The All Faiths Network, which is open to people of every faith and belief, has written an open letter requesting representatives from groups, communities, interfaith organisations, and business groups to add their signatures to the petition.
The charity's concerns were echoed by 29 Parliamentarians from 14 countries of the Council of Europe who, on 13th October, signed a statement about religious freedom in Russia.
The declaration highlighted that, despite the Russian Constitution guaranteeing every citizen the right to freedom of religion or belief, Russian authorities "continue to foster an atmosphere of intolerance, discrimination and persecution against religious minorities throughout the entire Federation".
It went on to say: "Evangelicals, Lutherans, Baptists, Pentecostals, Methodists, Presbyterians, Muslims, Hindus, Buddhists, Scientologists and others have been targeted, with some of their members sentenced to pre-trial imprisonment based on the 2002 Extremist law, while in reality being held for simply engaging in peaceful religious beliefs and activities."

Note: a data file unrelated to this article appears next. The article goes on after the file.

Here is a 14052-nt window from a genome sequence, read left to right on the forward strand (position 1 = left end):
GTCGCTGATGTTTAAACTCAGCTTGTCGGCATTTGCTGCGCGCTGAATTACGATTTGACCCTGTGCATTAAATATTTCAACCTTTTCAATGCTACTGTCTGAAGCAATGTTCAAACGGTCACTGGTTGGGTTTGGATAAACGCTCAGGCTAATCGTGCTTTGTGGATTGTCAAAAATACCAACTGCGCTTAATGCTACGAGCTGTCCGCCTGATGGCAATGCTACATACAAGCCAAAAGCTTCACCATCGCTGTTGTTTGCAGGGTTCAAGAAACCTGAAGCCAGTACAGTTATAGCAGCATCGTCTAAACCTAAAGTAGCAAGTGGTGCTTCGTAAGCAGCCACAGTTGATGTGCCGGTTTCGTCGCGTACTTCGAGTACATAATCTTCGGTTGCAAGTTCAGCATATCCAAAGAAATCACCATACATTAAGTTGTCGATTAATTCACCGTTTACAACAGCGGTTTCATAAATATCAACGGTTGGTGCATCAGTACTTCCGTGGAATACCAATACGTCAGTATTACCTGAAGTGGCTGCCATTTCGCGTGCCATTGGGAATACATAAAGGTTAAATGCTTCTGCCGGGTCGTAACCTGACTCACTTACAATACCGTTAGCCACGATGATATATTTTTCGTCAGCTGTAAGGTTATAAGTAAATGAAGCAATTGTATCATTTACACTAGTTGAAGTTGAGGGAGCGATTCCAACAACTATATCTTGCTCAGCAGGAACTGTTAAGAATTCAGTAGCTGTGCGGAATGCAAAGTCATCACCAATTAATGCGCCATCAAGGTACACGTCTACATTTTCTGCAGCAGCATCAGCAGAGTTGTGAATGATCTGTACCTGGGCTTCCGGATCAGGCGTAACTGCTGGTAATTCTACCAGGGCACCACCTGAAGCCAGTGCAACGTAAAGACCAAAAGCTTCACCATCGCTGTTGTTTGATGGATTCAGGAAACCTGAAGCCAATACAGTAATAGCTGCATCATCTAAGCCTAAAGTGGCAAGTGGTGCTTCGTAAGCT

Earlier this year, the country's Supreme Court heeded a request by the government to recognise the Jehovah's Witnesses movement as "extremist".
According to the Interfax news agency, Justice Ministry lawyer Svetlana Borisova said in court that the Jehovah's Witnesses "pose a threat to the rights of the citizens, public order and public security".
The open letter addressed to the UN Special Rapporteur on Freedom of religion or Belief, the UN High Commissioner for Human Rights and other officials also called for the international community to send a message to the Russian authorities to immediately release members from the Scientology group.